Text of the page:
Philadelphia Labor Union Leader, Councilman Indicted on Public Corruption Charges

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A federal grand jury indicted a Philadelphia labor union leader, a city councilman, and six others with multiple counts of criminal charges including embezzlement, wire fraud, and public corruption.

On Thursday, the U.S. Attorney’s Office for the Eastern District of Pennsylvania announced the indictment against John Dougherty, the business manager of the International Brotherhood of Electrical Workers (Local 98) and Philadelphia Councilman Robert Henon.

The six other individuals charged in the indictment include Local 98 employees named Brian Burrows, Michael Neill and Marita Crawford, Niko Rodriguez, Brian Fiocca, and a local business owner identified as Anthony Massa.

According to federal prosecutors, Dougherty, Burrows, Neill, Crawford, Rodriguez, Fiocca, and Massa allegedly used Local 98 assets and funds for personal gains. The defendants allegedly embezzled over $600,000 from the labor union’s funds between April 2010 and August 2016. They tried to conceal their illegal activities by falsely reporting it as legitimate, business-related expenses.

In addition, Dougherty and Henon allegedly committed multiple public corruptions. The labor union leader bribed the city councilman to serve his interests.

Dougherty and his co-defendants are facing a total of 116 counts of federal crimes.

 “Corruption must not go unchecked”

In a statement, First Assistant U.S. Attorney Williams, said, “Union leaders and public officials have similar duties in our society. Whether it is a fiduciary duty to the union’s membership to spend union funds on union business, or a public official’s duty to provide honest services to his constituents, leaders in these kinds of roles must act in the best interests of others. They cannot use their public positions and influence to enrich themselves. If they do, it is a violation of their duties and of federal law.”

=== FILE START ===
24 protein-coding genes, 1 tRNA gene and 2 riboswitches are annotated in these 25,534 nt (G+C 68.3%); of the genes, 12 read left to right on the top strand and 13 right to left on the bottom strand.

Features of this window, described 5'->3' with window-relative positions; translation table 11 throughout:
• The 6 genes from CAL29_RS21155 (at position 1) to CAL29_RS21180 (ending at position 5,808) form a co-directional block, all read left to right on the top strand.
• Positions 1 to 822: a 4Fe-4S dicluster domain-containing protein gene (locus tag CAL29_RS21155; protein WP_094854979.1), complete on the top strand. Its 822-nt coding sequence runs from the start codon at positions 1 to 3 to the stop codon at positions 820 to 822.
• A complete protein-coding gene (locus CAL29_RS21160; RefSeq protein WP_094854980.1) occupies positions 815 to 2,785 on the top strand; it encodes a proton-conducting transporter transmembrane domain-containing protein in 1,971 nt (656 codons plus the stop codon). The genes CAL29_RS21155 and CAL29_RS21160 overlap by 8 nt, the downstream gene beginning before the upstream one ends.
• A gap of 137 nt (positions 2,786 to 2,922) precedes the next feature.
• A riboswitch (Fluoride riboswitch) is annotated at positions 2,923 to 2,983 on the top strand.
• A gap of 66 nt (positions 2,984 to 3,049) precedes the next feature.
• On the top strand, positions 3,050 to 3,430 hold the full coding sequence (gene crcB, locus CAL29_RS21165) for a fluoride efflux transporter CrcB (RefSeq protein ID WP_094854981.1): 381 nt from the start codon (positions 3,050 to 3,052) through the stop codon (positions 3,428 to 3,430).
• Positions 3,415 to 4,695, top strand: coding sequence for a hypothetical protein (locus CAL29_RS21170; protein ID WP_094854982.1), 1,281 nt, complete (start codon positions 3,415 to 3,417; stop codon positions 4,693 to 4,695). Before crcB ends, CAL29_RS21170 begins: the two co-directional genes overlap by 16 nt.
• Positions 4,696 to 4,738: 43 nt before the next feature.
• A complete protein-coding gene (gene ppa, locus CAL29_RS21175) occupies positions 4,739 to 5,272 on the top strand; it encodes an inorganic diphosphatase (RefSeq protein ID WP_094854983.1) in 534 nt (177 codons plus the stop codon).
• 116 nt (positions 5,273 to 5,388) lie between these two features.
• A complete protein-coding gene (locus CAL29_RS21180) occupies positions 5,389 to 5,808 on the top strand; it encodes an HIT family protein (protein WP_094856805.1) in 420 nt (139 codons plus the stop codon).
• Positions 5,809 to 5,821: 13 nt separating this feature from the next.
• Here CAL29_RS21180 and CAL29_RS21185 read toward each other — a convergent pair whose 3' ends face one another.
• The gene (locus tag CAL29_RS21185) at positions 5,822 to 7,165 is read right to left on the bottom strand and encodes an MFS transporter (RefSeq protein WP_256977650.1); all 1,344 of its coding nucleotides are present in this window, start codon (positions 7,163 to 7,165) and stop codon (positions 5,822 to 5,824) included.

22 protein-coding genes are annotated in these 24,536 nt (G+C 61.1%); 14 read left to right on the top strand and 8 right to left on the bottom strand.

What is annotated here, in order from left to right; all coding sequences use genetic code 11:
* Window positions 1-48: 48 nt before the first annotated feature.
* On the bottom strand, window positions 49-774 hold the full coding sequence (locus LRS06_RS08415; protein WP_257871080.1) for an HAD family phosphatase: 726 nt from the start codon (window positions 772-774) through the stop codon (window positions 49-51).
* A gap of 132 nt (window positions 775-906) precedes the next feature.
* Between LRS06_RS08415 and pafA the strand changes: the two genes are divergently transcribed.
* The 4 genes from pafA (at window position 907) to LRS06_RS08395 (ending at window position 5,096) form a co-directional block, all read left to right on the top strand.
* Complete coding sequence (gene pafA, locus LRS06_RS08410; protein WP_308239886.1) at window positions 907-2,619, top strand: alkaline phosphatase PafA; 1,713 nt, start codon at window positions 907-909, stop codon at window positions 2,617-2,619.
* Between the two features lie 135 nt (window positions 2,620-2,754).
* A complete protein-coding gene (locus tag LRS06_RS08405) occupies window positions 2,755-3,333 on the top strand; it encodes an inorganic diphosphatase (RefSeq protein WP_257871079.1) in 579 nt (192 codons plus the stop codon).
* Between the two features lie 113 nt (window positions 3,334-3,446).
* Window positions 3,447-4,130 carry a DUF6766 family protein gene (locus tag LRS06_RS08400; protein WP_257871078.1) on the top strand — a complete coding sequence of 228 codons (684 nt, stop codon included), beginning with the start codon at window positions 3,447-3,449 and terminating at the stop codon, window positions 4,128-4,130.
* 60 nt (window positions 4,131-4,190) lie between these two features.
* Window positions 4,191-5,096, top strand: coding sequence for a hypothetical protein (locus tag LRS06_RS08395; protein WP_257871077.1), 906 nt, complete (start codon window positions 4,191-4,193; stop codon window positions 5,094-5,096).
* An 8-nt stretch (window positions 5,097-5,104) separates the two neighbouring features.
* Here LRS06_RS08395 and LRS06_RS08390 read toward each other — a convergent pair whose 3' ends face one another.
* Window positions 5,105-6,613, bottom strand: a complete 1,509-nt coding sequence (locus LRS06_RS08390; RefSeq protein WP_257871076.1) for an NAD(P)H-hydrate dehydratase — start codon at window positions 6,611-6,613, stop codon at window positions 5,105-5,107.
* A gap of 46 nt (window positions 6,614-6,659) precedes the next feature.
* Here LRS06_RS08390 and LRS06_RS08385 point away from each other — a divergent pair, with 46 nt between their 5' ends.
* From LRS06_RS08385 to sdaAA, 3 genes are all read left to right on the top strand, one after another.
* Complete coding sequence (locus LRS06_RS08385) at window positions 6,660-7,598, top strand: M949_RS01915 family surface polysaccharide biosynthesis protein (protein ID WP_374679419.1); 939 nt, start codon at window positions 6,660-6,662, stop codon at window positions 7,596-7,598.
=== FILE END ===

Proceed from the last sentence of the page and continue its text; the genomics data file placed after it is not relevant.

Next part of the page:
On the other hand, Michael T. Harpster, Special Agent in Charge of the FBI’s Philadelphia Division, commented that union leaders are violating their obligations to members when they misuse the organization’s money for personal gains. “Such corruption must not go unchecked,” he said.

Dougherty and Henon are looking forward to clear their names in court

Meanwhile, Henry E. Hockeimer Jr., one of the lawyers representing Dougherty, rejected the allegations against his client.

According to him, “To allege that John in any way attempted to defraud the union he cares about so deeply is preposterous. He looks forward to his day in court and the opportunity to clear his name.”

In a post on Facebook, Henon wrote, “I want to make clear: I have done nothing wrong. I have spent 28 years proudly working for Local 98. In 2011, I ran for City Council to give a voice to honest union men and women, working Philadelphians and those in need of a strong voice to represent them in this great city.”

In addition, he said, “I have always reported every penny of my union income to the City, and the State. I have never committed fraud in my life. I have always served my constituents with honesty, integrity and have always put my constituents and the people of Philadelphia first.”

Furthermore,  the Philadelphia councilman promised to continue to serve his constituents and clear his name.